An Introduction to the NASA East Pacific Origins and Characteristics of Hurricanes (EPOCH) Field Campaign

Monday, 18 April 2016: 5:45 PM
Ponce de Leon B (The Condado Hilton Plaza)
Amber E. Emory, NASA/GSFC, Greenbelt, MD; and M. McLinden, M. Schreier, and G. A. Wick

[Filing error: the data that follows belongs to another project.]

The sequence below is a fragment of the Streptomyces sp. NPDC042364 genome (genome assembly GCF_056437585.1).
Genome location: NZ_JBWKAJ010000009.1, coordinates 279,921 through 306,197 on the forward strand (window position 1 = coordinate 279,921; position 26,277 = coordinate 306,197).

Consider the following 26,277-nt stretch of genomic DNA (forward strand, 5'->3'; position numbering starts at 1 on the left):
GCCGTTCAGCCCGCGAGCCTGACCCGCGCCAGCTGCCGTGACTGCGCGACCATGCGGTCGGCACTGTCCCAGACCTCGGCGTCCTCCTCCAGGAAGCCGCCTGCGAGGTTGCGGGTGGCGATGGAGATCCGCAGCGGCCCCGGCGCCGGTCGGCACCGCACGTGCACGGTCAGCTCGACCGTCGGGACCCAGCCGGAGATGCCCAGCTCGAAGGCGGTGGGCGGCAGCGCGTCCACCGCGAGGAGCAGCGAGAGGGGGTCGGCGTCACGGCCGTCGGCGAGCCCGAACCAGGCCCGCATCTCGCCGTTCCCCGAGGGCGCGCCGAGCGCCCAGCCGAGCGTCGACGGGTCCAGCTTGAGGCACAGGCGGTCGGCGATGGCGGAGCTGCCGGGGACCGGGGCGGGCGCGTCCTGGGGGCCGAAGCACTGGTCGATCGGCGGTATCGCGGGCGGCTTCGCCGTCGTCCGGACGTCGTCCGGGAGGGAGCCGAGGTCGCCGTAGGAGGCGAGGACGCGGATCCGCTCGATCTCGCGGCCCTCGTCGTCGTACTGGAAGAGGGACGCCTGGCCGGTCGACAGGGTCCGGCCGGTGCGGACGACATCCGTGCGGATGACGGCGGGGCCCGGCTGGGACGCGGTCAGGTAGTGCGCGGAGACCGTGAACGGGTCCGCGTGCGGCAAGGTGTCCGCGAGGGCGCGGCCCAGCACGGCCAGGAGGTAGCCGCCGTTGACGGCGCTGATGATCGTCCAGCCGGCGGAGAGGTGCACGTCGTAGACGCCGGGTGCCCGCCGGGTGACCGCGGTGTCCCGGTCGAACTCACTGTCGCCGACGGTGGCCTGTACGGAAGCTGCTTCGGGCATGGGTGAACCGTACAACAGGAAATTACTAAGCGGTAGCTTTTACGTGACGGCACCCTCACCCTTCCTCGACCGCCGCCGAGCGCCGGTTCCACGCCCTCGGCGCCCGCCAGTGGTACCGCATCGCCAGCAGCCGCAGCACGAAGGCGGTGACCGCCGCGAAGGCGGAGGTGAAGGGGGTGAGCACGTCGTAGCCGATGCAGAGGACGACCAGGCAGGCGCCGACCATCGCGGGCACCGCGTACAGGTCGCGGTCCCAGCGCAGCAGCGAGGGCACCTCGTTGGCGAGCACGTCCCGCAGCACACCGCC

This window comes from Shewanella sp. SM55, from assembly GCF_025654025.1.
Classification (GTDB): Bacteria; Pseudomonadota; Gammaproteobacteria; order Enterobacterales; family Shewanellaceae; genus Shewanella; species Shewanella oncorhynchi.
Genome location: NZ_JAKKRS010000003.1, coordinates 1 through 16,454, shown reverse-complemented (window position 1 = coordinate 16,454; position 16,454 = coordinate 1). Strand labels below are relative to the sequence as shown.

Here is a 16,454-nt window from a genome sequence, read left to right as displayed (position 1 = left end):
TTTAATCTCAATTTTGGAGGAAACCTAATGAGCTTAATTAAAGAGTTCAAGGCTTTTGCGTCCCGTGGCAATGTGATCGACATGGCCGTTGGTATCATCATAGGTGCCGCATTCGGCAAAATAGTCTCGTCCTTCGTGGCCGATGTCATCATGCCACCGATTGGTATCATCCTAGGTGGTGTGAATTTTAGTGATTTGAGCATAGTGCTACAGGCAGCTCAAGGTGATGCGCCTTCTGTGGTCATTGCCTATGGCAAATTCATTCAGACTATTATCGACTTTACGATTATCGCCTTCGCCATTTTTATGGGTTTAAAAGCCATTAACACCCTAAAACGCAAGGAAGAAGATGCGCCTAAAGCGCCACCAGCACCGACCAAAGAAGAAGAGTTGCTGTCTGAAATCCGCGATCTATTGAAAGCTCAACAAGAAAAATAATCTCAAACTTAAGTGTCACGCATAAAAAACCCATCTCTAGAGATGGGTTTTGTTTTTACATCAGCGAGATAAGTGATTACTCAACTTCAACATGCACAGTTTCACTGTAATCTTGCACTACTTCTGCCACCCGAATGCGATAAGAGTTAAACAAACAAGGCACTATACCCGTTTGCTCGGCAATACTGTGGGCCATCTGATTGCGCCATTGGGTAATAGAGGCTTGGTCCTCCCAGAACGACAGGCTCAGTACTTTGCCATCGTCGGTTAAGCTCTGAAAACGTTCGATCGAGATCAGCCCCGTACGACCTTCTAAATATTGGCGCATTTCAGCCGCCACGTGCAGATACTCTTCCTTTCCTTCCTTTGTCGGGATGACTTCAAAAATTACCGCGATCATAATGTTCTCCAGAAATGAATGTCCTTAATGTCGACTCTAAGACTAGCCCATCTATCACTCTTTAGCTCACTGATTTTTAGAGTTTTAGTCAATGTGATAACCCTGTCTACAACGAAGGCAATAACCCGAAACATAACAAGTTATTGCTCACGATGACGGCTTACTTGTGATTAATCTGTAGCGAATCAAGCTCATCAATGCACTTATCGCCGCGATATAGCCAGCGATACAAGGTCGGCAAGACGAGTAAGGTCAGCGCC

Over the past five years, tropical activity in the East Pacific has increased, while decreasing in the Atlantic Basin. In addition, during El NiƱo years, warmer than average sea surface temperatures further increase the likelihood of tropical cyclone formation in the East Pacific. Hurricane field campaigns used the Ku-/Ka-band High-Altitude Wind and Rain Airborne Profiler (HIWRAP) radar on the Global Hawk (GH) unmanned aircraft, in GRIP (Genesis and Rapid Intensification Processes 2010), HS3 (Hurricane and Severe Storm Sentinel 2012-2014), and the 2015 NOAA Sensing Hazards with Operational Unmanned Technology (SHOUT) field campaigns. Although originally designed for the GH, the X-band high-altitude RADar (EXRAD) has yet to be integrated and flown on an unmanned aerial vehicle. EXRAD will provide data with less attenuation of signal over deep convection as well as better estimates of three-dimensional winds with its nadir-pointing beam. As part of the NASA HOPE Training Opportunity, our team proposed to fly the AV-6 GH aircraft with the EXRAD radar, the High Altitude MMIC Sounding Radiometer (HAMSR), and the NOAA AVAPS dropsonde system to investigate genesis and rapid intensification of an East Pacific hurricane by measuring both the environment and interior structures. Information on planned activities primarily focused on the EXRAD high-altitude radar integration, as well as opportunities for collaboration on science flights planned for the July/August 2017 timeframe will be presented.
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